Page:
And lying in bed that February night night before Seattle’s preseason opener against Portland, Zakuani realized how little he wanted to chase Timbers outside back Alvas Powell up and down the sideline. The next morning, he approached Sounders coach Brian Schmetzer with the news of his second – and final – retirement.

“The picture I had of how I wanted to play, I wasn’t sure that I could get back there,” Zakuani said. “And it’s not worth giving up the life I have now to just be a guy on an MLS team. At the time, it was really hard, but I put in the time to figure out what I wanted and I think I have it now. I would only give it up if I could play like I could in 2010, 2011. Anything less than that is not worth it to me.

“Can I make the Sounders? I think that answer is yes. But can [I] make it and be one of the best five players on the team? No. I had nine surgeries. That’s supposed to happen. I’ve not played in two years. That’s supposed to happen. There’s no shame. I tried, and I was mature enough to walk away.”

“I woke up, and I felt fulfilled. The day they left for the next part of camp in South Carolina, I thought, ‘Thank god I’m not on that plane.’”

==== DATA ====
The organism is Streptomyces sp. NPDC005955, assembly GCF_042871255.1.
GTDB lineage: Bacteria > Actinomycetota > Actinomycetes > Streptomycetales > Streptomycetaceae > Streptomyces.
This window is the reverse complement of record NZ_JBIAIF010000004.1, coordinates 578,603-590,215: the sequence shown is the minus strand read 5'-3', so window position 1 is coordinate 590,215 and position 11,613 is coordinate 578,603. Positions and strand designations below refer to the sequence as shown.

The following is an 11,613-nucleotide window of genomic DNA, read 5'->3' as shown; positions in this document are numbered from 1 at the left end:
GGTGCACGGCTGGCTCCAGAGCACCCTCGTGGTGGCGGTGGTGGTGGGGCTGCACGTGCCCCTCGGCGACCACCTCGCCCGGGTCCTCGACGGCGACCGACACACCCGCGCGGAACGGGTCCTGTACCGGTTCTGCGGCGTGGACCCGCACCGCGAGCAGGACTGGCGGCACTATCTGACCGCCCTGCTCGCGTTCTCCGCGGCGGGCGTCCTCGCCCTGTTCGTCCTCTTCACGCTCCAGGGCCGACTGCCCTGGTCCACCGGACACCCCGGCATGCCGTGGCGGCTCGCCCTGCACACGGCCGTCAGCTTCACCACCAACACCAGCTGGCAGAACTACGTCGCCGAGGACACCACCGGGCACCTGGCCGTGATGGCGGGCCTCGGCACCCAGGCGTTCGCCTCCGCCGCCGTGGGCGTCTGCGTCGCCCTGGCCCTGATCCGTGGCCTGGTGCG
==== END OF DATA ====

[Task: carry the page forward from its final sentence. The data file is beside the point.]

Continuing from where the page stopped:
- Steve Zakuani

He arrived home to another email, this one from former Sounders teammate Roger Levesque, who commended Zakuani for taking the leap of faith. More than anything, Levesque wrote, he was happy for Zakuani – that this time, he was able to go out on his terms.

The next day, the morning of his 29th birthday, Zakuani awoke at home next to his wife, opened his eyes and took a deep breath.

Retirement isn’t always going to be easy. Some part of him will probably always wonder what might have been if he’d never suffered that initial injury. But there was vindication now that the painful decision he’d made in 2014 was the right one.

“I woke up, and I felt fulfilled,” Zakuani said. “The day they left for the next part of camp in South Carolina, I thought, ‘Thank god I’m not on that plane.’

“I’m going to end up in May, in June, in the dog days of summer, traveling to Kansas City or Columbus and I’m going to play 15 minutes or maybe not even at all. I don’t want that life. If I’m going to play, I want to be the Steve Zakuani that I was. And I’m not going to be that ever again. That’s OK. I’m happy with my life now.

“I’m at peace.”